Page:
Text: Luke 1:67-80
Four hundred years.
That’s the length of time between the end of the Old Testament and the beginning of the New Testament. More importantly, it’s the length of time Israel existed without a prophet. That’s how long God’s people waited for a word from the Lord. Four hundred years of waiting, wondering, doubting, and fearing. Four hundred years of questioning whether God would ever speak again. Was it possible He had abandoned Israel once and for all?
The centuries leading up to Jesus’ birth are sometimes referred to as the “400 Years of Silence,” and it’s a silence Israel would have felt. It’s also the context of Luke’s story. In this opening chapter, he picks up where the last prophets left off, and a chasm of quiet hangs between. The silence is palpable, which is why Zechariah’s silence prior to this passage is no coincidence at all.
An angel of the Lord foretells the birth of Zechariah’s son, John, who would prepare the way for Christ. It was good and wonderful news, but Zechariah doubted. He was old, and so was his wife, and he questioned the power of God. As a consequence of this doubting, the angel sentenced Zechariah to months of silence. Only after John’s birth would Zechariah finally regain his voice.
But Zechariah doesn’t merely start talking again. He doesn’t exhale a muted “Finally!” and then return to life as usual. Instead, Zechariah’s voice returns like a trumpet blast. He bursts into praise, and foretells a plan more marvelous and magnificent than anyone had ever imagined.
The story of Zechariah seems like only a footnote in the larger story of Jesus, but we cannot miss the significance of it. Zechariah’s life is a signpost; both his silence and his singing foreshadow the arc of God’s story. God was about to end the four hundred years of silence with a roar of hope. God was putting an end to the era of no words by sending the Word made flesh.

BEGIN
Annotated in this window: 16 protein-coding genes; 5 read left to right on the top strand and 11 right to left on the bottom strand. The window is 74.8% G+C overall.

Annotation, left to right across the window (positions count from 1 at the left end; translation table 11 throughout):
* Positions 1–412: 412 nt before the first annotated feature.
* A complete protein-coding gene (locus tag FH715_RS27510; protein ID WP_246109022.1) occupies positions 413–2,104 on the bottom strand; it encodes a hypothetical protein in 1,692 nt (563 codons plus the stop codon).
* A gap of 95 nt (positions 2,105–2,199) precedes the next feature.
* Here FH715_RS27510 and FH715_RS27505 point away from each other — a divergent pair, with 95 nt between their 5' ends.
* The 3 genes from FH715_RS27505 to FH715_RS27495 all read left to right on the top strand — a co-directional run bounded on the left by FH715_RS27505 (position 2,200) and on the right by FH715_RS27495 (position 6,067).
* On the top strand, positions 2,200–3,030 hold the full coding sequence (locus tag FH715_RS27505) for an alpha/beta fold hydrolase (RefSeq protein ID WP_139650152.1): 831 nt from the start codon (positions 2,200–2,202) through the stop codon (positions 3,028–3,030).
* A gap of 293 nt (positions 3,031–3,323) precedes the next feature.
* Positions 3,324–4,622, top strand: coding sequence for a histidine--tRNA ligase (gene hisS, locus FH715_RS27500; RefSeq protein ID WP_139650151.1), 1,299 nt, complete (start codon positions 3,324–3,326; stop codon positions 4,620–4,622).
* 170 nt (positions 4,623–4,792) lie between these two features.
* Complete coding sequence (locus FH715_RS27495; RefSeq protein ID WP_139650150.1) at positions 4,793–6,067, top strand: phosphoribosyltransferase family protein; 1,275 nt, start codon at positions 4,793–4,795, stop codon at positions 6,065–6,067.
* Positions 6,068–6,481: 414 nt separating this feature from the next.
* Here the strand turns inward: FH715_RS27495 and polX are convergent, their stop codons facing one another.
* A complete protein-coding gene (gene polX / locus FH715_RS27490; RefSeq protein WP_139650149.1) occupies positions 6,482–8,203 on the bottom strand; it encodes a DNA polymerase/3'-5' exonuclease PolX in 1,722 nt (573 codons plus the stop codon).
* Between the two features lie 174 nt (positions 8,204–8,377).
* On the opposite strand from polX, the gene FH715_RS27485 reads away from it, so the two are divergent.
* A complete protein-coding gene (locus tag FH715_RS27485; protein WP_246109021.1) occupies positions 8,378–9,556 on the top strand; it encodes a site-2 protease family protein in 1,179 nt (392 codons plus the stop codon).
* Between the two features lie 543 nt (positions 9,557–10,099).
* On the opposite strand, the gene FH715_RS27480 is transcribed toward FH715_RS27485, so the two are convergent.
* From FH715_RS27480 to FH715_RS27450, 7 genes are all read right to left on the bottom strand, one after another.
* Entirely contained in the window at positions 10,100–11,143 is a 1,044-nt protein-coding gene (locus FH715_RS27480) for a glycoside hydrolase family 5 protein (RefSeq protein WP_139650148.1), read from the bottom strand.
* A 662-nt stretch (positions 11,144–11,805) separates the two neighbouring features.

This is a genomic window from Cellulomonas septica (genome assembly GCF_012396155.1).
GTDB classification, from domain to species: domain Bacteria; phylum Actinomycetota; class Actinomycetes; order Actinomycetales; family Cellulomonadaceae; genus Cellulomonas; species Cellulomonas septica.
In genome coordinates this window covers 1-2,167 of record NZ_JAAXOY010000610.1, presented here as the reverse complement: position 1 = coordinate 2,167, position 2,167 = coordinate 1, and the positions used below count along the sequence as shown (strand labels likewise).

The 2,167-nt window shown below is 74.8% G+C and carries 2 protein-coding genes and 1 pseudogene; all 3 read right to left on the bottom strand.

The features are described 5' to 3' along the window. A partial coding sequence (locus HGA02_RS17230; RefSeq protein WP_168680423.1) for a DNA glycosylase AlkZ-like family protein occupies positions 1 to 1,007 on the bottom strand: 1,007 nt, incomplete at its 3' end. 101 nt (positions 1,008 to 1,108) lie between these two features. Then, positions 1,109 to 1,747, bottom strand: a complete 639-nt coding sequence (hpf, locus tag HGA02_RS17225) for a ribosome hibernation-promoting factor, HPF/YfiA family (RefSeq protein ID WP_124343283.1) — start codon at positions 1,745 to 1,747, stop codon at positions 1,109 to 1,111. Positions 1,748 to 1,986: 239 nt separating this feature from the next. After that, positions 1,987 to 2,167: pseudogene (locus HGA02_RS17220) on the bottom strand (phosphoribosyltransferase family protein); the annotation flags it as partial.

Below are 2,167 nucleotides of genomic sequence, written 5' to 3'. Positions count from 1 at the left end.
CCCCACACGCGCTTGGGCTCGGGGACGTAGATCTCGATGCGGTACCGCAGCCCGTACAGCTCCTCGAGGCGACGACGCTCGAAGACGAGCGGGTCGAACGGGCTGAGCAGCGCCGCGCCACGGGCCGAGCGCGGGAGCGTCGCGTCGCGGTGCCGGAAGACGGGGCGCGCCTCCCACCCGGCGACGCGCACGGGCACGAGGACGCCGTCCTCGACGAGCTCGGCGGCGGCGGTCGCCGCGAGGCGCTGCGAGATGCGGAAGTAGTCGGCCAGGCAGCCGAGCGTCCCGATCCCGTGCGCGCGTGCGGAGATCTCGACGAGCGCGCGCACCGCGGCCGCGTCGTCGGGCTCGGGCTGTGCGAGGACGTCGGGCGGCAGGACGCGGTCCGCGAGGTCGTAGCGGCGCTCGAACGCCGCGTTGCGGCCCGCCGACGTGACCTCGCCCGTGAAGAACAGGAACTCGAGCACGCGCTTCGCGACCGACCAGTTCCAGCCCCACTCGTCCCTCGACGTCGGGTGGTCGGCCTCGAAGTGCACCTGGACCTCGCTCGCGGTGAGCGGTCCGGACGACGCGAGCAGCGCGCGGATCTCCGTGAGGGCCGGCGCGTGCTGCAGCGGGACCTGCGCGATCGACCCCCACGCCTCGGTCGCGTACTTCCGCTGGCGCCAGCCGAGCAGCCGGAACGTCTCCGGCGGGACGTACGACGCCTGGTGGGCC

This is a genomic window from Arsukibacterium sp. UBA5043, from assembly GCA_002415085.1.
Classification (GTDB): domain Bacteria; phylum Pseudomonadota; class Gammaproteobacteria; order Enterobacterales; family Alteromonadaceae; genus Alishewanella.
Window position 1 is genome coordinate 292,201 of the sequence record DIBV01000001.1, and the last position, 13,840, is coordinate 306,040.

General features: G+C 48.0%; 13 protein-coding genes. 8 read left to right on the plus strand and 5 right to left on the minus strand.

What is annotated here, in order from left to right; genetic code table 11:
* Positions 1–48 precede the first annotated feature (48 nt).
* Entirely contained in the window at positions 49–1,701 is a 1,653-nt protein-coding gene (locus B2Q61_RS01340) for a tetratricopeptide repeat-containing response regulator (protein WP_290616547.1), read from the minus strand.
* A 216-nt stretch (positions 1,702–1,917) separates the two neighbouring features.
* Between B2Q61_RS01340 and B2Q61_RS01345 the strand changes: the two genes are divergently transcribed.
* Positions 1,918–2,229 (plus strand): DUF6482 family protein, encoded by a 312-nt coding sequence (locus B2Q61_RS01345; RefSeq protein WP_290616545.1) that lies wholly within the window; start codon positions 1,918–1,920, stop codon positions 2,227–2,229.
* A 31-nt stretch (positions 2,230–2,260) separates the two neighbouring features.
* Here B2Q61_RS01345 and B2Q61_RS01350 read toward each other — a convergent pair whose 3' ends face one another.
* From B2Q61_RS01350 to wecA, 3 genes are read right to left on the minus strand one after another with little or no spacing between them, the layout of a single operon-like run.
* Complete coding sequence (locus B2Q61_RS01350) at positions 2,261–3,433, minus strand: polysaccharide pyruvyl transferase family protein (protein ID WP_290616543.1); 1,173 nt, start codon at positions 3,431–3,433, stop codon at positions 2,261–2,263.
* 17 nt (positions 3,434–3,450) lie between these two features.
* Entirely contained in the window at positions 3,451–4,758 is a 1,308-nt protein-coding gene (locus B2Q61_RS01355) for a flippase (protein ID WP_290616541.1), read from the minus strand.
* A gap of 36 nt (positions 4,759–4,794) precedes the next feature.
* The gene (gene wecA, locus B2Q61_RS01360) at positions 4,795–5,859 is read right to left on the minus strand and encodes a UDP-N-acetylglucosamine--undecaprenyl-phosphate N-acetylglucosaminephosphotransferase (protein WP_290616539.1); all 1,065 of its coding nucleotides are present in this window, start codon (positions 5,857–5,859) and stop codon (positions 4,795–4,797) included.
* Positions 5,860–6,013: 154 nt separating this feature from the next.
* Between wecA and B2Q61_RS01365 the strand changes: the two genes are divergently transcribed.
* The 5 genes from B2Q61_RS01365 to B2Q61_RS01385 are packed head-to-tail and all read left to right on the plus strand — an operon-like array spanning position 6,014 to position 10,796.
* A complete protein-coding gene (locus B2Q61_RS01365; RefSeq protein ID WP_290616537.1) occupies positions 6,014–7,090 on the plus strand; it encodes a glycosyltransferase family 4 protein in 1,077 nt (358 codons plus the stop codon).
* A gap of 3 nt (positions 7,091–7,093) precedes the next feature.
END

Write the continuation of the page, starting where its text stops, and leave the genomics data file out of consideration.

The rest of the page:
That is God’s calling card. He punctuates silence with singing because He always ends oppression with deliverance. After all, this wasn’t the first time the Israelites had endured centuries of silence. The span of time between Genesis and Exodus was roughly four hundred years as well. The Israelites suffered under years of slavery and oppression, but the story ended the same: God sent a deliverer (Exodus 3).
This is God’s pattern. He always shows up. He always saves. We see it in Moses, we see it in Jesus, and we even see it in the life of Zechariah. God is an always-returning God. He is always coming back, and that is never not true, no matter how thick the silence.
Knowing this pattern, we are left with only one question: What will we do in the silence?
Zechariah could have become bitter. He could have nurtured his pride, he could have rebelled against God, and he probably would have felt justified in doing so. But he didn’t. Instead, Zechariah allowed God to change his heart, transforming him into an entirely different man than he was before.
That is the beauty of Zechariah’s story. His life is the story of Christmas writ small. He sings the song of a people delivered from slavery, a people walking in darkness who have seen a great light. His song is the hope of Jesus’ birth, a hope rooted in the promise that the silence will end, the darkness will abate, and Christ is coming back.
Sharon Hodde Miller is a writer, speaker, pastor’s wife, and mom of two boys. She is a regular contributor to Christianity Today and recently completed her Ph.D, which focused on cultivating the gifts of women in the church.